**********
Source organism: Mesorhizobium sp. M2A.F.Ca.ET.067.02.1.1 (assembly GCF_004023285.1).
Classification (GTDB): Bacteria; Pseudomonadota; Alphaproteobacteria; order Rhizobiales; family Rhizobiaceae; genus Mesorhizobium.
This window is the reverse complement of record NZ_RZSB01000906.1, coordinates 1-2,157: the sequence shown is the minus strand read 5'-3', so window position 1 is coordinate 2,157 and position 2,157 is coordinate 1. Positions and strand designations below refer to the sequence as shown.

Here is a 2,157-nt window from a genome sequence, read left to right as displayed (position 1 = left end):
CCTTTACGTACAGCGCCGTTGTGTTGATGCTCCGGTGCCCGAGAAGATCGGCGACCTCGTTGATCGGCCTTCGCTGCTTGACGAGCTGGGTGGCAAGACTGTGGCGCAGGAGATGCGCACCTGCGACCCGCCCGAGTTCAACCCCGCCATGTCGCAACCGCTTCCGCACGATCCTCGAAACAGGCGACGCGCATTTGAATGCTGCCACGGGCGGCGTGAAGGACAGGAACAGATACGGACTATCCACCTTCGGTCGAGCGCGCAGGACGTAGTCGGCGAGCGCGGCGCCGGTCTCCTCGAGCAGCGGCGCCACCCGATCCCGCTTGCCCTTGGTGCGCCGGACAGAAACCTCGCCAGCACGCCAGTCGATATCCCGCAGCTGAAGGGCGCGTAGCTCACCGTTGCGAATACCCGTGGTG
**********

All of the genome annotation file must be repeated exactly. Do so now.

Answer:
Source organism: Mesorhizobium sp. M2A.F.Ca.ET.067.02.1.1 (assembly GCF_004023285.1).
Classification (GTDB): Bacteria; Pseudomonadota; Alphaproteobacteria; order Rhizobiales; family Rhizobiaceae; genus Mesorhizobium.
This window is the reverse complement of record NZ_RZSB01000906.1, coordinates 1-2,157: the sequence shown is the minus strand read 5'-3', so window position 1 is coordinate 2,157 and position 2,157 is coordinate 1. Positions and strand designations below refer to the sequence as shown.

Here is a 2,157-nt window from a genome sequence, read left to right as displayed (position 1 = left end):
CCTTTACGTACAGCGCCGTTGTGTTGATGCTCCGGTGCCCGAGAAGATCGGCGACCTCGTTGATCGGCCTTCGCTGCTTGACGAGCTGGGTGGCAAGACTGTGGCGCAGGAGATGCGCACCTGCGACCCGCCCGAGTTCAACCCCGCCATGTCGCAACCGCTTCCGCACGATCCTCGAAACAGGCGACGCGCATTTGAATGCTGCCACGGGCGGCGTGAAGGACAGGAACAGATACGGACTATCCACCTTCGGTCGAGCGCGCAGGACGTAGTCGGCGAGCGCGGCGCCGGTCTCCTCGAGCAGCGGCGCCACCCGATCCCGCTTGCCCTTGGTGCGCCGGACAGAAACCTCGCCAGCACGCCAGTCGATATCCCGCAGCTGAAGGGCGCGTAGCTCACCGTTGCGAATACCCGTGGTG